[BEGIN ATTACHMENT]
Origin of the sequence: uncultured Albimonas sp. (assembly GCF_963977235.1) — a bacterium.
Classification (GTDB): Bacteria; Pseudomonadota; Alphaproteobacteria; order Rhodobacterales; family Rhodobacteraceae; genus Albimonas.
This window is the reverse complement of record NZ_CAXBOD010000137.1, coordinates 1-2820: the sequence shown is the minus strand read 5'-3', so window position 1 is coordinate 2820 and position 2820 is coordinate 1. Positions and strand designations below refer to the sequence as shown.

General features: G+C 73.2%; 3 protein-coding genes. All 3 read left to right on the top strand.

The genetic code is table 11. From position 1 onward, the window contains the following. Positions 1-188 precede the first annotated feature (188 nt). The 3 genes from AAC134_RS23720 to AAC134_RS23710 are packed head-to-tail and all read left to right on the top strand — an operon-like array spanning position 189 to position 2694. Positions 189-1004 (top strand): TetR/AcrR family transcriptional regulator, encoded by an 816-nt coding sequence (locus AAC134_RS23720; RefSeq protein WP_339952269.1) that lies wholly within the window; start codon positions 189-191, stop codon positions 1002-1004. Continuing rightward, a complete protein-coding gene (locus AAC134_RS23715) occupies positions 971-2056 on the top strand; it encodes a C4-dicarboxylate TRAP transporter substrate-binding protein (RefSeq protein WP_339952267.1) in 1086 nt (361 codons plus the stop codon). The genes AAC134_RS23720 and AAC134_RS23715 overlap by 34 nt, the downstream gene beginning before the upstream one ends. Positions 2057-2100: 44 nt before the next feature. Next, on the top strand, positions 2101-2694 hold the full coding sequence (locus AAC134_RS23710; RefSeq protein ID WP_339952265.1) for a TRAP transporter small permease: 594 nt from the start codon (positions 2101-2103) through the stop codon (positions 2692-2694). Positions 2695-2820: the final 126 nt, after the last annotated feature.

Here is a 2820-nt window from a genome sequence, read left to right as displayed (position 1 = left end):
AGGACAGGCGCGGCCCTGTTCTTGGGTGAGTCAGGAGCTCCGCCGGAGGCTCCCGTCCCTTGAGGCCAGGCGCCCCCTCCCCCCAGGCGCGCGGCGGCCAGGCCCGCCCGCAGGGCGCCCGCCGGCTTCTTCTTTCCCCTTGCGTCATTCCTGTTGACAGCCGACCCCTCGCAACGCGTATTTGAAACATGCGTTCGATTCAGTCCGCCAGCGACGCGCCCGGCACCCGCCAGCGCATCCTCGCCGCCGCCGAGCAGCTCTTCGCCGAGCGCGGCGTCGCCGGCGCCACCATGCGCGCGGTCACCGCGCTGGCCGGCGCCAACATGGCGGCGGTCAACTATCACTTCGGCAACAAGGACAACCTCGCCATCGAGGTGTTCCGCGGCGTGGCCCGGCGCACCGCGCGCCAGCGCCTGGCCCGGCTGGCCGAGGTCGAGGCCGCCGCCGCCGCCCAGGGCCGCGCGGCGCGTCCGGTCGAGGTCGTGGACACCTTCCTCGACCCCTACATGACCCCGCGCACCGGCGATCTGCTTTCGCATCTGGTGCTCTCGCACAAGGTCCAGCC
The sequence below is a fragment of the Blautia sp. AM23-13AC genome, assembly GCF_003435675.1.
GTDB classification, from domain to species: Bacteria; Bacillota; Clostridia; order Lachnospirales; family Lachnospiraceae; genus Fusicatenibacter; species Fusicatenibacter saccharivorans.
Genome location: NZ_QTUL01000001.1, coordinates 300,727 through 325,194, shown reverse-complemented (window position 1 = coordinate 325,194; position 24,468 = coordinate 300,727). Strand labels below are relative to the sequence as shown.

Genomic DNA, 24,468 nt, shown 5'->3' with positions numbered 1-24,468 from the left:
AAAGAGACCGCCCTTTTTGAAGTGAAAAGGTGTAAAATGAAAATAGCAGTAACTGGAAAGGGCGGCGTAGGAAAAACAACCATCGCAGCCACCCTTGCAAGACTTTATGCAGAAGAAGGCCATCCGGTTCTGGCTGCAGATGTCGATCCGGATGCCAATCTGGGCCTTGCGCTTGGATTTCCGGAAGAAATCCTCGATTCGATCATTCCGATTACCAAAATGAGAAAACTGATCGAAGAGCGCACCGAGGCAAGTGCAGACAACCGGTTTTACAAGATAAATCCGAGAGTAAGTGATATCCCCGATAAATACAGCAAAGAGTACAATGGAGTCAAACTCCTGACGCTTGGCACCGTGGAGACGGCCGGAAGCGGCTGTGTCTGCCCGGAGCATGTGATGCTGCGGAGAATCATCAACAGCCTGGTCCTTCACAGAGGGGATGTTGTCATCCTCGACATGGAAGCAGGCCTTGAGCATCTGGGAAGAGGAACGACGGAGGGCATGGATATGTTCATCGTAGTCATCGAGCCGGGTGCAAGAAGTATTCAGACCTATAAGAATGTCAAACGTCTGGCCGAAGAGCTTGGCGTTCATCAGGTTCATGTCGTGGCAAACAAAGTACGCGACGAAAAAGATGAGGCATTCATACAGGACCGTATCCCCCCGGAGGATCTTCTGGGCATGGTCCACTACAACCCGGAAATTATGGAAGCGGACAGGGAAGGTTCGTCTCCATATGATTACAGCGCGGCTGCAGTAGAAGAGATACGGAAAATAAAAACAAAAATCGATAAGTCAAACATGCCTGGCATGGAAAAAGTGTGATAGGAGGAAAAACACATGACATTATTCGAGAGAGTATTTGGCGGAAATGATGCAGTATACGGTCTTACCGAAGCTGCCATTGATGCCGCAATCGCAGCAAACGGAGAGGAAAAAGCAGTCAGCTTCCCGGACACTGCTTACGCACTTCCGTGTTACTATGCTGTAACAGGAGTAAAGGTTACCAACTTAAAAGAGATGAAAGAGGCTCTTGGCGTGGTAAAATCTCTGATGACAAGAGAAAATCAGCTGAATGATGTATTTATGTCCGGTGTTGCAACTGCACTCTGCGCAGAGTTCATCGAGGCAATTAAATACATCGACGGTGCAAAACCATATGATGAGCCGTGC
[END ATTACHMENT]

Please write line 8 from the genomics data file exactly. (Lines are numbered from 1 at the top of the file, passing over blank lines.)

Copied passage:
The sequence below is a fragment of the Blautia sp. AM23-13AC genome, assembly GCF_003435675.1.